Drone technology is the trend now since quarantine seems not to end. In collaboration with the U.S. firm, Zipline, the Ghanaian government adopts delivery drones to test COVID-19 in remote areas. This latest step aims to promote research outside major cities throughout the world. On 1 April 2020, Zipline carried out the first research flight with coronavirus. The drone flies samples to laboratories in the country’s capital, Accra and Kumasi, its second most significant area. These samples are taken from more than 1,000 rural health centers.
In a statement, Zipline CEO, Keller Rinaudo, said the country will use non-contact drones to transport the COVID-19 research samples. This will give Ghana a head start in response to the global epidemic and help save lives faster. The world has reported almost 2,430,800 infections. The coronavirus pandemic continues to impact both the public health system and the economy with a strong danger to human existence. This lethal virus has placed governments on the hot seat and busy scientists searching for a cure in their laboratories whereas the health staff is desperately working to save their lives.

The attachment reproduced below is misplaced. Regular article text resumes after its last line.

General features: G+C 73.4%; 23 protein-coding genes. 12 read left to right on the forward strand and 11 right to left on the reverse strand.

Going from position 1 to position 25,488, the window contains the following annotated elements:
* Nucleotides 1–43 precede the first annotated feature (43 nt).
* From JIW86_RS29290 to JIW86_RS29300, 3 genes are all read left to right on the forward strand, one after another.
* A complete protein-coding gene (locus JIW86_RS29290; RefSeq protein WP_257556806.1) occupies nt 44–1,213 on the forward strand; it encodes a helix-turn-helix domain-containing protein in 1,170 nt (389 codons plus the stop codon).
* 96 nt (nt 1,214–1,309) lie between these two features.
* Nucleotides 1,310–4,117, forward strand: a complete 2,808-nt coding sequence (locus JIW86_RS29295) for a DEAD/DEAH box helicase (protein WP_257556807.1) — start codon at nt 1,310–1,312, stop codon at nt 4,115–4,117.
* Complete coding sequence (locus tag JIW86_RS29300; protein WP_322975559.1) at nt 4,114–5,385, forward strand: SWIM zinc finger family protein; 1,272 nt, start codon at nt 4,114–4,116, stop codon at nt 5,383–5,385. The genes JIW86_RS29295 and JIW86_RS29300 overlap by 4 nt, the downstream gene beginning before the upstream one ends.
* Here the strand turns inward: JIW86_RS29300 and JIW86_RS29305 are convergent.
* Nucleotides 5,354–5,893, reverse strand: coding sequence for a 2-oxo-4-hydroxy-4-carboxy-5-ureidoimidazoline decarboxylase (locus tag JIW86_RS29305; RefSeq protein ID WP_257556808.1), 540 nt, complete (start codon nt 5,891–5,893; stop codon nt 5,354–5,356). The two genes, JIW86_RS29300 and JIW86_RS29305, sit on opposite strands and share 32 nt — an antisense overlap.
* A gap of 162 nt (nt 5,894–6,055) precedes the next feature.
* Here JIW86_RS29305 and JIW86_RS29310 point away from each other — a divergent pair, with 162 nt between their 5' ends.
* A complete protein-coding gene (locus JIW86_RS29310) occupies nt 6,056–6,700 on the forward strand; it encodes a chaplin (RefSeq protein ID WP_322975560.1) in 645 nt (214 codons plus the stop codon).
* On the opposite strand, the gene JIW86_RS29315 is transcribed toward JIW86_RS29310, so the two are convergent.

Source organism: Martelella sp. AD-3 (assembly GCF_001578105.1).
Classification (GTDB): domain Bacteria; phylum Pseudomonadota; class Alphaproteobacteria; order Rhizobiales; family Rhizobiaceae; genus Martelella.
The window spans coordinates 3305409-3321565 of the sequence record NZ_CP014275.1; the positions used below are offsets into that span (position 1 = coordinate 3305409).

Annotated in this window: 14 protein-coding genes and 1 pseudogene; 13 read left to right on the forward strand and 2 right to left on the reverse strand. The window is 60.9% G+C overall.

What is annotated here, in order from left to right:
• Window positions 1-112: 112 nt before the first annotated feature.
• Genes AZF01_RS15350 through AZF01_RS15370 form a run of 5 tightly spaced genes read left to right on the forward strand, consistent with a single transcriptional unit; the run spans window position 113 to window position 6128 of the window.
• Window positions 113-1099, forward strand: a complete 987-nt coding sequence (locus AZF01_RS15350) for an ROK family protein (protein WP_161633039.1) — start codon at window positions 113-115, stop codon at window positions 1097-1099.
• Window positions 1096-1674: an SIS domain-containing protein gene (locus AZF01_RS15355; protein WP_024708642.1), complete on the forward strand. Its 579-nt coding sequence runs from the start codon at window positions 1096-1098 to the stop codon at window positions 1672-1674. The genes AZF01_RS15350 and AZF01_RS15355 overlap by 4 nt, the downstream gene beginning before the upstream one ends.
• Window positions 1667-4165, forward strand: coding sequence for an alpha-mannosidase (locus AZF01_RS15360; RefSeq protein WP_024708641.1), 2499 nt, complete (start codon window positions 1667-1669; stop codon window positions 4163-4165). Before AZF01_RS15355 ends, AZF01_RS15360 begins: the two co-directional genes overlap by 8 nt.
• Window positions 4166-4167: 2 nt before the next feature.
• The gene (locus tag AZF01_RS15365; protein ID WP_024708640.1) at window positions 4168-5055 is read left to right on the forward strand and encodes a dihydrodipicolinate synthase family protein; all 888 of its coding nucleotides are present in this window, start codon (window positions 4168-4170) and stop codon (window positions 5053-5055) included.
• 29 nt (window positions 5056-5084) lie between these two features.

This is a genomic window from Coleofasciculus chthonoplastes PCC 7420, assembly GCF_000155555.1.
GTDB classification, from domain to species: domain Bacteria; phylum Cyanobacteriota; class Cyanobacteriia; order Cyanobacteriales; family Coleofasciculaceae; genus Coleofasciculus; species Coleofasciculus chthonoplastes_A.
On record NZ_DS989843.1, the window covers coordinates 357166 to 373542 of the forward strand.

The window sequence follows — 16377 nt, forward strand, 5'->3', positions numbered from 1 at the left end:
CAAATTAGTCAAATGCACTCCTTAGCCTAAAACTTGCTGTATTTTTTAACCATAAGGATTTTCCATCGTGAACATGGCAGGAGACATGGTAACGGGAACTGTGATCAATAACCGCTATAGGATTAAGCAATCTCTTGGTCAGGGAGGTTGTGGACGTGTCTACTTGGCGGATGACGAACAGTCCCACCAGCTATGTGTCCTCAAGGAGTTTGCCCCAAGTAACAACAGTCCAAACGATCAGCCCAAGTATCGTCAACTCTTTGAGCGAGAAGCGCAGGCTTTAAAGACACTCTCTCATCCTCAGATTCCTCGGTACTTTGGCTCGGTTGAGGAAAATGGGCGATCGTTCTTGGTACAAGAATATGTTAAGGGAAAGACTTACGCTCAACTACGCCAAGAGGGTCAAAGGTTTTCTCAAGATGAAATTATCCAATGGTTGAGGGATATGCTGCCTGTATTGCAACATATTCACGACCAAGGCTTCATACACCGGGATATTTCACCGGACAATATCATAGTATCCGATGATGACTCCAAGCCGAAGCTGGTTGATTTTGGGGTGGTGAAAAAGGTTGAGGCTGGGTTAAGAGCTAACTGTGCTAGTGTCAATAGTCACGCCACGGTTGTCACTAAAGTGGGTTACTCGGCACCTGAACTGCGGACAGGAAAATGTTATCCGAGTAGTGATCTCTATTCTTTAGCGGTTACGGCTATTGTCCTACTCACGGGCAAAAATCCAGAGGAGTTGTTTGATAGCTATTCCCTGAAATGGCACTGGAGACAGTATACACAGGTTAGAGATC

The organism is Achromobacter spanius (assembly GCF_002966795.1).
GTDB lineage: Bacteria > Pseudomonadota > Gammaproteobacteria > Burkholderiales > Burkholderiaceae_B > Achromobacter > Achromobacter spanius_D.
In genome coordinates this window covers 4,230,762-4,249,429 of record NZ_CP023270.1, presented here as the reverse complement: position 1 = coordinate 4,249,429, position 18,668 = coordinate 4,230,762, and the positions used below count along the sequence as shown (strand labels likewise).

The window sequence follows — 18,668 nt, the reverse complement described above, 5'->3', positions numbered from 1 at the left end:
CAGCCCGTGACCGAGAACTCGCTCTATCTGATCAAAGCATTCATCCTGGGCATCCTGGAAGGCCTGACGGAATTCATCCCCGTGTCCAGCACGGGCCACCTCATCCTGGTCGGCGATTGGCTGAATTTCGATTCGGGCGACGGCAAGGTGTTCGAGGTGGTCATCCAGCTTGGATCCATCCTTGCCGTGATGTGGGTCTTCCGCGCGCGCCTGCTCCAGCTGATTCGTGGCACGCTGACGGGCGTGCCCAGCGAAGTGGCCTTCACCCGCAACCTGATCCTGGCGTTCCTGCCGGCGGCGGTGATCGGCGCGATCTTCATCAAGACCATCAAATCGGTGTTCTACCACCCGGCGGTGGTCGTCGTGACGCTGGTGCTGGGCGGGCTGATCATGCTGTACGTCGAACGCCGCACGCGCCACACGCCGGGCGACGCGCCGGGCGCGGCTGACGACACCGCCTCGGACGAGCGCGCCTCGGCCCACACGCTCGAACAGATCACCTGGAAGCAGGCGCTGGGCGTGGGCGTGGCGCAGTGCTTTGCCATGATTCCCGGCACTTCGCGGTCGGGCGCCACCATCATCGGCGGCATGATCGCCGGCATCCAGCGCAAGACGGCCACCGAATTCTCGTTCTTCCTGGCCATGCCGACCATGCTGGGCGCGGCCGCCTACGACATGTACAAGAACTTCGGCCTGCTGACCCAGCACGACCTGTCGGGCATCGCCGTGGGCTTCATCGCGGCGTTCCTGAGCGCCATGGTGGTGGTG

Does Drone Technology Have Limitations?
Ghana reported 1042 novel pandemic cases as of 3:20 p.m., April 20, 2020. The latest pledge by the government to drone technology will have major consequences for the medical sector and region to speed up research. This new dedication would not only serve to increase the level of research, but it would also begin to decrease the fatalities in West Africa since early new reports would quickly be detected and controlled.
Also, drone technology will help prevent the virus spread throughout the world for coronavirus research in Ghana. This ensures the amount of people in touch with blood samples is restricted, protecting the life of several healthcare professionals.
While this latest change is praiseworthy, the reaction to climate which may impact the operation of a drone is one of the disadvantages of drone deliveries. For starters, the headwind might significantly cut into the drone’s range, or the wind might surpass the maximum speed of the drone. This might contribute to ineffective deliveries or a flying start before favorable conditions. The Ghanaian government will take this into account to introduce further measures to control the latest coronavirus inside its boundaries.